When a “back to basics” band pops up on the radar – as the White Stripes and Strokes did earlier this decade – it’s usually taken as a retort to the gluttonous indulgences of groups who are creating music at the opposite end of the spectrum, where high drama and grand gestures happen to reside. And when the “keep-it-simple-stupid” approach actually begins to shift massive record units, it’s likely a sign that aural excess is, at least for a fleeting moment, taboo.
Given the expansive and sometimes cerebral quality of indie rock’s biggest names these past few years (Arcade Fire and Wilco come to mind), you’d think we’re about due for a “stripped down” revolution like the one that saw Jack White give Scott Stapp a rightful kick in the pants nearly ten years ago. Not that I’m equating Win Butler or Jeff Tweedy with Stapp and his slick brand of life affirming dude rock; I truly hope that Win Butler and Jeff Tweedy continue to release records with their respective outfits for years to come. Still, it’s always been said that what goes around comes around, and it seems like we’re at that point in the cycle where a revolt is just around the bend. But if the music on Black Feather’s debut album is any indication, it seems that whatever is going around is on one hell of a slow orbit.
Black Feather, for all intents and purposes, is the guise of Norwegian guitarist Harald Frøland. Having recently retired from his longtime post as a member of the Scandinavian nu-jazz outfit Jaga Jazzist, Frøland was able to concentrate exclusively on a solo LP under his new name. The resulting nine-song collection happens to make substantial use of his former employer’s penchant for eclectic and densely layered orchestrations, thanks in part to a slew of guest appearances from members of the Jaga family. When your instrumentation includes, among other things, a minimoog, pump organ, bass clarinet, and joik, it’s probably a sign that simplicity is not of paramount concern.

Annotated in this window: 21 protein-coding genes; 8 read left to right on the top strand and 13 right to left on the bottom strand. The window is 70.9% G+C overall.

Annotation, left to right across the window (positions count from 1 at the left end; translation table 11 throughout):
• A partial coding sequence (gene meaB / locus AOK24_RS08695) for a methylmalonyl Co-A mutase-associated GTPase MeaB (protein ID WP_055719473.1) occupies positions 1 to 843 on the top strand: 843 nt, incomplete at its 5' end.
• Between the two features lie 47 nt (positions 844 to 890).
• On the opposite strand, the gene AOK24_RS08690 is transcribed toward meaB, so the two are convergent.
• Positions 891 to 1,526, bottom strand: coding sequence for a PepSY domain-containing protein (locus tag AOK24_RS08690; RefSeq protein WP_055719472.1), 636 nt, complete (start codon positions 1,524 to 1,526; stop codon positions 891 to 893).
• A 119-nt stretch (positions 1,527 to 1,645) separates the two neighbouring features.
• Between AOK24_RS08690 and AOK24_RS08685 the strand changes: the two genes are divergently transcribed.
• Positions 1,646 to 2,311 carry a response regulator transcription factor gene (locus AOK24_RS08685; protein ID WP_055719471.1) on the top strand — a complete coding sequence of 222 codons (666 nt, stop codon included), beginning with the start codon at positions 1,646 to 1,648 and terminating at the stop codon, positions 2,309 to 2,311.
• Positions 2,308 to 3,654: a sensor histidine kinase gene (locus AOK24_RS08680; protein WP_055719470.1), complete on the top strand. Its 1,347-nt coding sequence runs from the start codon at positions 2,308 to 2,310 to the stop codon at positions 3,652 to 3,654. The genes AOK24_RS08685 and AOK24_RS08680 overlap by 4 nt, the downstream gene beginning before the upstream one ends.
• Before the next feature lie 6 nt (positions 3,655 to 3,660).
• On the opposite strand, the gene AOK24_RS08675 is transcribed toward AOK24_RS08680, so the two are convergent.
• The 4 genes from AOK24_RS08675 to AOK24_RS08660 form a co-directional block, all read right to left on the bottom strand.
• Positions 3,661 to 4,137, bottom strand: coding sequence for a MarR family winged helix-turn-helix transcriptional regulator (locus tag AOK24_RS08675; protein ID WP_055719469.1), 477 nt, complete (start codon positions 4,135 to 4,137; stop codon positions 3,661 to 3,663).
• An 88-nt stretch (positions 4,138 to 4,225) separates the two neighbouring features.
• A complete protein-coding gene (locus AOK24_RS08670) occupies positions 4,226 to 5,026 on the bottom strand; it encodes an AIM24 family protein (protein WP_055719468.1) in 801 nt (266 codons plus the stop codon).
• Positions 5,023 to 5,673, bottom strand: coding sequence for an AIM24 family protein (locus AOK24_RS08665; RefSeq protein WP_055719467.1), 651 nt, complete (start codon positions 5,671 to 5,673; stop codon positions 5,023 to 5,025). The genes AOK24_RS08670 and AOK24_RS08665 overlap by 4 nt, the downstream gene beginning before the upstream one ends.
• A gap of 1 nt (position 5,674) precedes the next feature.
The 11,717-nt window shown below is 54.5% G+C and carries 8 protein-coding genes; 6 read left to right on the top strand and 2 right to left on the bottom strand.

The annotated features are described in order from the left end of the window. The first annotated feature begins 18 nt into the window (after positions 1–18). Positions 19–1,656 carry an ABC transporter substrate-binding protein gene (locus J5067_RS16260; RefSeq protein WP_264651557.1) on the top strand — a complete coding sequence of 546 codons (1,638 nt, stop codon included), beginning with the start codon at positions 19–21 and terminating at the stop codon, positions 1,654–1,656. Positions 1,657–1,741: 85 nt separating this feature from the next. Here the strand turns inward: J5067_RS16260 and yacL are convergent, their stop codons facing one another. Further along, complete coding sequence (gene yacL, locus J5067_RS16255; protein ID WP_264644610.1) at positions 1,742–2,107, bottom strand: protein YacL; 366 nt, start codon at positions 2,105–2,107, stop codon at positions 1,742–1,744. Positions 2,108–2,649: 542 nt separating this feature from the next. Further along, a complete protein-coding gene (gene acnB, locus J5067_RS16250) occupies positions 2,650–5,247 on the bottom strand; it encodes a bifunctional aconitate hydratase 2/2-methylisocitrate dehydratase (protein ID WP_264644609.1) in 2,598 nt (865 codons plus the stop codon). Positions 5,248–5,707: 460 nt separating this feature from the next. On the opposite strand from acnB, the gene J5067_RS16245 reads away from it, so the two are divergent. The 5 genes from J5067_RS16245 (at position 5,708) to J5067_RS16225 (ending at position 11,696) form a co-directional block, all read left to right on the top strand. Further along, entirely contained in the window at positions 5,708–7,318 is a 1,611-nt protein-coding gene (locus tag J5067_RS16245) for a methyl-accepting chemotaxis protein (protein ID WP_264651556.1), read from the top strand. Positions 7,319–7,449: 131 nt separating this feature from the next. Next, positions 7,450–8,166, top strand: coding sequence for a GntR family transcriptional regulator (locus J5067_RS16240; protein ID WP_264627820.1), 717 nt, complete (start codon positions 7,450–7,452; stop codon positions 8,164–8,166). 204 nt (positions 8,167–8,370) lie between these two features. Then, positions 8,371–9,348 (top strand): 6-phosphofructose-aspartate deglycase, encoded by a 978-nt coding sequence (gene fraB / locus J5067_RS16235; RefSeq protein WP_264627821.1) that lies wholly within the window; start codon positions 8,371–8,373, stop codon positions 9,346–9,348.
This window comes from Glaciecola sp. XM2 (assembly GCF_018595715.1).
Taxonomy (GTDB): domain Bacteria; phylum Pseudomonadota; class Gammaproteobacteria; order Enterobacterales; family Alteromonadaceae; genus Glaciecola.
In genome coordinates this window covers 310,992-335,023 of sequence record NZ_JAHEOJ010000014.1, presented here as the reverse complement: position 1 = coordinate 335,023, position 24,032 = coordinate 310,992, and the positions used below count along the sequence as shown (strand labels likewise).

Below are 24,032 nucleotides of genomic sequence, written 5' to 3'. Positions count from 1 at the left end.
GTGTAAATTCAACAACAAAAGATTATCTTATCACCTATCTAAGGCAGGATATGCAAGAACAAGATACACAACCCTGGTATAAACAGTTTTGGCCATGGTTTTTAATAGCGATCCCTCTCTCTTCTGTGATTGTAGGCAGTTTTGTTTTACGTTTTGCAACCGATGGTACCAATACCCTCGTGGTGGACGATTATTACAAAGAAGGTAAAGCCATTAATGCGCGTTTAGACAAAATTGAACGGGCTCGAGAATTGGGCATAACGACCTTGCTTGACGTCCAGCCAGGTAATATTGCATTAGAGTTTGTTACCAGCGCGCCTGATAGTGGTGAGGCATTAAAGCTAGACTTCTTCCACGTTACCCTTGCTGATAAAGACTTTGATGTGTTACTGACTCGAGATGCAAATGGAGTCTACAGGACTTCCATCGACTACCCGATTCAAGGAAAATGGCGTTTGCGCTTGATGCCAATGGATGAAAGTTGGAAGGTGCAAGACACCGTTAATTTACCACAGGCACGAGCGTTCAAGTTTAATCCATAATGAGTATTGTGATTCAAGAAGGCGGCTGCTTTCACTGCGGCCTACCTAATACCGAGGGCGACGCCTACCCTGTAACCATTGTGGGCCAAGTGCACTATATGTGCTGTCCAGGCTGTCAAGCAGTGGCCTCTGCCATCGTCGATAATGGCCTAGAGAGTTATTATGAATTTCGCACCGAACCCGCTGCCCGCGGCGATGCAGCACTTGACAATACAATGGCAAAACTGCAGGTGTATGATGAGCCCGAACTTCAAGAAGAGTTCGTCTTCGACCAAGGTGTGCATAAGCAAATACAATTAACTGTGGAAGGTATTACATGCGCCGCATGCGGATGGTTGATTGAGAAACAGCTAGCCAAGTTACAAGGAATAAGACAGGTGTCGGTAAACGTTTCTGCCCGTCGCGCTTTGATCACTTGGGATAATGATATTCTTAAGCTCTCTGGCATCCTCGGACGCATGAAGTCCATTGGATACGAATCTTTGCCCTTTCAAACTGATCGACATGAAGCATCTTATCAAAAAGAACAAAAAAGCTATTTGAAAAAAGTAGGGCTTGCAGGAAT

Heartily embracing the “more is more” approach, the album is extravagant in every aspect, from the liberal use of delay and reverb, to the extended song lengths. With a deliberate intent to come off as dark, esoteric, and ruminative, the band ends up delivering 45 minutes of heavy handed shoegaze-y psychedelia. Some might argue that Sigur Rós is guilty of the same thing, but where the Icelandic quartet excels at slow and dramatic alternations in tension, these guys don’t seem to know when to let up a bit.
The album puts the haze in place with opener “The Cut,” a druggy blast of lethargic arena rock that at first listen, seems to recall a sleepy town coming to life at sunrise. It turns out Frøland – who sings like a slightly less impassioned Jon Crosby of Vast – has a knack for catchy vocal melodies. Sadly though, the contour of his lines (and his lyrics, too) get buried in the frothing sea of ambient noise. It’s a problem that plagues the album as a whole, and as a result, the vocals are often reduced to mere texture. “Shake Me Awake” is prime shoegaze material, with chiming guitar lines, searing distortion, and clamoring mallet percussion. Featuring what seems to be an infinite number of layers, the song feels like a foggy dream from which you can’t awake.
Through the remaining seven tracks, the mood changes very little. “If You Can’t Feel Yr. Heart” sounds like something spawned from the Madchester scene before dirge-like bass and piano bring back the mournfulness. In a rare instance of vocal clarity, the song gets cheesier when Frøland sings, “If you can’t feel your heart / your heart will find you.” The tinny, Postal Service electronics of “Razor Blade” are overshadowed by gargantuan drums that sound like they were recorded in some sort of cave. Add to that the tremolo effect of the guitar, and the song begins to feel mildly oceanic: massive, overwhelming, and numbing.
Make no mistake though: Harald Frøland is very good at what he does, and if all you’re looking for is a passive listening experience, then Silhouette will suit your needs just fine. It is as dark, ominous, and mysterious as its name implies, but unlike true silhouettes, this shadow’s edges are blurred and its shape does not change.